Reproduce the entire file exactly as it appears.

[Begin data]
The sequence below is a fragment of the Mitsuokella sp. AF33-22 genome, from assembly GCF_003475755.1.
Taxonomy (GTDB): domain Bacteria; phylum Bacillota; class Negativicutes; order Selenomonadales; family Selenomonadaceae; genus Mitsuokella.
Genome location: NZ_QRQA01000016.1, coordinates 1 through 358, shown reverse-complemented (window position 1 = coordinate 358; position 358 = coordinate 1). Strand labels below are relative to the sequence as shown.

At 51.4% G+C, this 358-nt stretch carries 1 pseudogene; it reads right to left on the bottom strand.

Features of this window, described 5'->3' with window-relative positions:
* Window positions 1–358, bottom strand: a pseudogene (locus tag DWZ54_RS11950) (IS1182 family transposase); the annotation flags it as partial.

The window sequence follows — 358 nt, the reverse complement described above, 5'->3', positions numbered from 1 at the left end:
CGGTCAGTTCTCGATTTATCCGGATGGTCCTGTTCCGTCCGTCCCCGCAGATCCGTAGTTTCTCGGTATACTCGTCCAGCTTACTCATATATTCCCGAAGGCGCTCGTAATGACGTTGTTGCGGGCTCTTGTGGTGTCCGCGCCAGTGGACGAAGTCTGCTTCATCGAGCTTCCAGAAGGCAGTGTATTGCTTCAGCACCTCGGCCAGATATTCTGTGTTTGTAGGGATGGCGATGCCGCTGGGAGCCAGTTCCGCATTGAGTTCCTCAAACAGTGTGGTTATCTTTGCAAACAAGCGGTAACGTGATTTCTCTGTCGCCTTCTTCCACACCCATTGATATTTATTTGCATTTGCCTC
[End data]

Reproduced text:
The sequence below is a fragment of the Mitsuokella sp. AF33-22 genome, from assembly GCF_003475755.1.
Taxonomy (GTDB): domain Bacteria; phylum Bacillota; class Negativicutes; order Selenomonadales; family Selenomonadaceae; genus Mitsuokella.
Genome location: NZ_QRQA01000016.1, coordinates 1 through 358, shown reverse-complemented (window position 1 = coordinate 358; position 358 = coordinate 1). Strand labels below are relative to the sequence as shown.

At 51.4% G+C, this 358-nt stretch carries 1 pseudogene; it reads right to left on the bottom strand.

Features of this window, described 5'->3' with window-relative positions:
* Window positions 1–358, bottom strand: a pseudogene (locus tag DWZ54_RS11950) (IS1182 family transposase); the annotation flags it as partial.

The window sequence follows — 358 nt, the reverse complement described above, 5'->3', positions numbered from 1 at the left end:
CGGTCAGTTCTCGATTTATCCGGATGGTCCTGTTCCGTCCGTCCCCGCAGATCCGTAGTTTCTCGGTATACTCGTCCAGCTTACTCATATATTCCCGAAGGCGCTCGTAATGACGTTGTTGCGGGCTCTTGTGGTGTCCGCGCCAGTGGACGAAGTCTGCTTCATCGAGCTTCCAGAAGGCAGTGTATTGCTTCAGCACCTCGGCCAGATATTCTGTGTTTGTAGGGATGGCGATGCCGCTGGGAGCCAGTTCCGCATTGAGTTCCTCAAACAGTGTGGTTATCTTTGCAAACAAGCGGTAACGTGATTTCTCTGTCGCCTTCTTCCACACCCATTGATATTTATTTGCATTTGCCTC